Scottsdale rolls out new materials to address panhandling

The City of Scottsdale will be installing temporary signs at high volume panhandling intersections encouraging motorists to donate to local agencies. (Submitted photo)

A recent street count in metropolitan Phoenix shows a continued rise in homelessness — a 22 percent increase over last year.

Along with that, the public has seen various activities that may be related to homelessness rise, including sleeping in public places, littering and panhandling.

City staff are working to direct those in need to appropriate resources while accommodating citizens’ concerns about excessive panhandling and related issues, according to a press release.

The most visible sign of that work will hit city streets soon, when temporary signs will be placed at “high volume” panhandling intersections in Scottsdale.

The signs encourage the public to donate to social service agencies rather than giving to individuals asking for money.

While handing money to someone may feel good in the moment, donating dollars instead to social service agencies that help those in need is a more effective way to address the root causes of homelessness and panhandling, the press release stated.

The city also discourages panhandling (which is not illegal) because of the safety hazards associated with it. Panhandlers may distract drivers or obstruct views, and put themselves at risk alongside busy roadways.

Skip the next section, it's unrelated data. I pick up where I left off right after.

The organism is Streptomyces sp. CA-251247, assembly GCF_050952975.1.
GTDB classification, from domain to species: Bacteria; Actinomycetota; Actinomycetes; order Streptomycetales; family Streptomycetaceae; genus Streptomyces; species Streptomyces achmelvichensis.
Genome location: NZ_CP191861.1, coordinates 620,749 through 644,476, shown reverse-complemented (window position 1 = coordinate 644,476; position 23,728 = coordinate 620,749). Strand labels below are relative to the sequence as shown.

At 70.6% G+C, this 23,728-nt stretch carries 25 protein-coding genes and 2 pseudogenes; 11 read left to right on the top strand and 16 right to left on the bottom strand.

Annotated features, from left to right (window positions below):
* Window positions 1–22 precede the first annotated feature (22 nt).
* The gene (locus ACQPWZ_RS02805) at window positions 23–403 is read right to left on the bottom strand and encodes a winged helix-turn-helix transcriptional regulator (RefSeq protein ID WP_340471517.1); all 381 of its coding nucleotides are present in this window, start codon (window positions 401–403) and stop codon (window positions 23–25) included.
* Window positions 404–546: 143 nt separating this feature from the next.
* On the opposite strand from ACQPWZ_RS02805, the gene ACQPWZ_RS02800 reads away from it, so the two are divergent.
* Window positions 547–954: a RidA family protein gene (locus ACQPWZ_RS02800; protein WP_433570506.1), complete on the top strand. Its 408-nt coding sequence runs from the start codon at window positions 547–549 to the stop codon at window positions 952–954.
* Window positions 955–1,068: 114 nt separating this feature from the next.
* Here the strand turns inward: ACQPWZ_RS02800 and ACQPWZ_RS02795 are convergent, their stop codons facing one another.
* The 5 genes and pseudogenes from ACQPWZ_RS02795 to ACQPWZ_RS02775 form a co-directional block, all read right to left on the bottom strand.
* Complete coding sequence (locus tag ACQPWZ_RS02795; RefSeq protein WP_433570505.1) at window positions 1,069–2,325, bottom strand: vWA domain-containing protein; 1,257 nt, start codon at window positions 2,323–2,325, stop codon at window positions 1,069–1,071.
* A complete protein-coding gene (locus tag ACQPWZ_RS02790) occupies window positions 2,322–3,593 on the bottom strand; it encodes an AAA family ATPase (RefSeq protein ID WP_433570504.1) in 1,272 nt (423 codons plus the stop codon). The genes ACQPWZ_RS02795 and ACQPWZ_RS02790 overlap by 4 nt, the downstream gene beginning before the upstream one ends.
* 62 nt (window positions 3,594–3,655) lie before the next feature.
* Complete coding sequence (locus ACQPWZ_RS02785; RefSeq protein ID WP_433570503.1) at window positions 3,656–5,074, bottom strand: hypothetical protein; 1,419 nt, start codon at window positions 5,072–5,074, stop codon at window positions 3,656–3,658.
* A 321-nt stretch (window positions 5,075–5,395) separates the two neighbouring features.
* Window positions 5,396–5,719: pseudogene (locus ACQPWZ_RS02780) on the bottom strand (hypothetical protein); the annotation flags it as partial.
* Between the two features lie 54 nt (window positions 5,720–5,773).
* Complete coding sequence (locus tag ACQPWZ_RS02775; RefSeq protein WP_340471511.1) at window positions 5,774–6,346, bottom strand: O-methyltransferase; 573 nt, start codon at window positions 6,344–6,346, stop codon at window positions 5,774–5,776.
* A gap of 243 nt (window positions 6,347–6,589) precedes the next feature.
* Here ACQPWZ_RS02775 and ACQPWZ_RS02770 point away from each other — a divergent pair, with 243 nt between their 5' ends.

In addition to the temporary signs, which will be moved as needed to areas where panhandling is prevalent, city staff are distributing community resource cards to people experiencing homelessness and helping those individuals with access to social workers and job training specialists.

The city has developed a resource page for residents and others seeking more information about this challenging topic. Visit ScottsdaleAZ.gov and search “panhandling” to find links to social service agencies and programs along with legal information relating to homelessness and panhandling.

The city remains a committed partner, working with state and federal governments, non-profit organizations, faith communities, and compassionate, committed citizens to improve the lives of those in these difficult situations.

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